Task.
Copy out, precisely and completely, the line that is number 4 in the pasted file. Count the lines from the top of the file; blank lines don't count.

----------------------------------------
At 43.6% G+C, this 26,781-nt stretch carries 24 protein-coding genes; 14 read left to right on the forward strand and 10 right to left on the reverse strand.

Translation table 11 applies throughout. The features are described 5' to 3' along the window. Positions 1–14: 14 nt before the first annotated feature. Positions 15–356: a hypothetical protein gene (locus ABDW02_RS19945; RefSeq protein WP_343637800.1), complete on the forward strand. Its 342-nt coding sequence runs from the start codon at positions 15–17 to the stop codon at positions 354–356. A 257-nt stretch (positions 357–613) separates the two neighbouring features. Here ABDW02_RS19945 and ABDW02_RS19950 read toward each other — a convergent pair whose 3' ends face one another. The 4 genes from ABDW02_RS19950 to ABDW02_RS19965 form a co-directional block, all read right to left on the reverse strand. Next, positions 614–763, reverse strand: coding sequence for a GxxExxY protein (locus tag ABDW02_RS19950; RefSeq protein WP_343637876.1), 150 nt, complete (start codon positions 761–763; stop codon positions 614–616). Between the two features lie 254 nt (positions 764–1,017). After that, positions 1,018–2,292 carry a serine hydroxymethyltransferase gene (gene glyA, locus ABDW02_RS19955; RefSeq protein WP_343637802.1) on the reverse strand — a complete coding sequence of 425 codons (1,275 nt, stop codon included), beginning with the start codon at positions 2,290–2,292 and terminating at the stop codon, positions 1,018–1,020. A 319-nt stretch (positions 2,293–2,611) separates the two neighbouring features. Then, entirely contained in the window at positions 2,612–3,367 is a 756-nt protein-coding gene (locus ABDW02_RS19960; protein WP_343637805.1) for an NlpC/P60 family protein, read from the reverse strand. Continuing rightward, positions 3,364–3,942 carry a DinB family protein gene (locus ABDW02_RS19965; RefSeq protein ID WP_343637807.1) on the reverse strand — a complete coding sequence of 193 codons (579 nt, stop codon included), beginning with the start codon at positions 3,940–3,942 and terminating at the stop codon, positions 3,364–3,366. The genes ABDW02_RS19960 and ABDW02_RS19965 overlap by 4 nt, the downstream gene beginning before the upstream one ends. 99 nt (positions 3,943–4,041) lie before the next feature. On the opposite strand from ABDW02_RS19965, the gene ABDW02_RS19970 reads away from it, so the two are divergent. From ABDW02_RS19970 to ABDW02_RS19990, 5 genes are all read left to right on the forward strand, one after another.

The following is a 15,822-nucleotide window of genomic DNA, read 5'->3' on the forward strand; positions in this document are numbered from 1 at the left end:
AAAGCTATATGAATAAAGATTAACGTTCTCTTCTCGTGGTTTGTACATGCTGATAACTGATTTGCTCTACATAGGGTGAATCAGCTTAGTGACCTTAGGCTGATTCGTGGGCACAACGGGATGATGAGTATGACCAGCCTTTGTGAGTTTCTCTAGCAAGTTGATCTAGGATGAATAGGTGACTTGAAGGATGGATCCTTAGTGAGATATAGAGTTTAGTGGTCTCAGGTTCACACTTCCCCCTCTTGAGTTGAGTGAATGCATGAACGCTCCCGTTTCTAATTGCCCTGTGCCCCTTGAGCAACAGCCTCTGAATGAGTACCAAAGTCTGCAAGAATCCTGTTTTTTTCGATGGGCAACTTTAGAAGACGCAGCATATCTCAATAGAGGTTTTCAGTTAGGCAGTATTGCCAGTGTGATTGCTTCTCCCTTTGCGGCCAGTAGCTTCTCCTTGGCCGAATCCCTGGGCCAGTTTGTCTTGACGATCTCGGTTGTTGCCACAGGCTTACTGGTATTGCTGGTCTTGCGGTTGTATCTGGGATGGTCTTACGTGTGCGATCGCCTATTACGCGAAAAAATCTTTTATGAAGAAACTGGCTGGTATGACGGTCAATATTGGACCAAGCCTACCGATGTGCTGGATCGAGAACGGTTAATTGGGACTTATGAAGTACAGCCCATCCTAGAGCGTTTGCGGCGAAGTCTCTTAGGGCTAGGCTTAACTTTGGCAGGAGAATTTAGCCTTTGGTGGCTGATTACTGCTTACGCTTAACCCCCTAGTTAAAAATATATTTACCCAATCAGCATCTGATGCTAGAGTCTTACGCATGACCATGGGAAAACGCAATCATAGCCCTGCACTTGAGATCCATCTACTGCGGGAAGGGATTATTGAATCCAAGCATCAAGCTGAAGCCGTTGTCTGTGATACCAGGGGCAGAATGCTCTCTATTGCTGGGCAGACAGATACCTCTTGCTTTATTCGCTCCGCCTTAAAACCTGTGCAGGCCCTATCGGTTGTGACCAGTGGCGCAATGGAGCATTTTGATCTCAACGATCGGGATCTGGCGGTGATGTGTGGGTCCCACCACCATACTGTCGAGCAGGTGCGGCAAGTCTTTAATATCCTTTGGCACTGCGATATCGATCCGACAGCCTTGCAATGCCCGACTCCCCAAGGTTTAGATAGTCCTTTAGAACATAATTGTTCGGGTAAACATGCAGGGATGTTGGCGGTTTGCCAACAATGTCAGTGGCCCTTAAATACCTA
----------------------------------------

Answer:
AAAGCTATATGAATAAAGATTAACGTTCTCTTCTCGTGGTTTGTACATGCTGATAACTGATTTGCTCTACATAGGGTGAATCAGCTTAGTGACCTTAGGCTGATTCGTGGGCACAACGGGATGATGAGTATGACCAGCCTTTGTGAGTTTCTCTAGCAAGTTGATCTAGGATGAATAGGTGACTTGAAGGATGGATCCTTAGTGAGATATAGAGTTTAGTGGTCTCAGGTTCACACTTCCCCCTCTTGAGTTGAGTGAATGCATGAACGCTCCCGTTTCTAATTGCCCTGTGCCCCTTGAGCAACAGCCTCTGAATGAGTACCAAAGTCTGCAAGAATCCTGTTTTTTTCGATGGGCAACTTTAGAAGACGCAGCATATCTCAATAGAGGTTTTCAGTTAGGCAGTATTGCCAGTGTGATTGCTTCTCCCTTTGCGGCCAGTAGCTTCTCCTTGGCCGAATCCCTGGGCCAGTTTGTCTTGACGATCTCGGTTGTTGCCACAGGCTTACTGGTATTGCTGGTCTTGCGGTTGTATCTGGGATGGTCTTACGTGTGCGATCGCCTATTACGCGAAAAAATCTTTTATGAAGAAACTGGCTGGTATGACGGTCAATATTGGACCAAGCCTACCGATGTGCTGGATCGAGAACGGTTAATTGGGACTTATGAAGTACAGCCCATCCTAGAGCGTTTGCGGCGAAGTCTCTTAGGGCTAGGCTTAACTTTGGCAGGAGAATTTAGCCTTTGGTGGCTGATTACTGCTTACGCTTAACCCCCTAGTTAAAAATATATTTACCCAATCAGCATCTGATGCTAGAGTCTTACGCATGACCATGGGAAAACGCAATCATAGCCCTGCACTTGAGATCCATCTACTGCGGGAAGGGATTATTGAATCCAAGCATCAAGCTGAAGCCGTTGTCTGTGATACCAGGGGCAGAATGCTCTCTATTGCTGGGCAGACAGATACCTCTTGCTTTATTCGCTCCGCCTTAAAACCTGTGCAGGCCCTATCGGTTGTGACCAGTGGCGCAATGGAGCATTTTGATCTCAACGATCGGGATCTGGCGGTGATGTGTGGGTCCCACCACCATACTGTCGAGCAGGTGCGGCAAGTCTTTAATATCCTTTGGCACTGCGATATCGATCCGACAGCCTTGCAATGCCCGACTCCCCAAGGTTTAGATAGTCCTTTAGAACATAATTGTTCGGGTAAACATGCAGGGATGTTGGCGGTTTGCCAACAATGTCAGTGGCCCTTAAATACCTA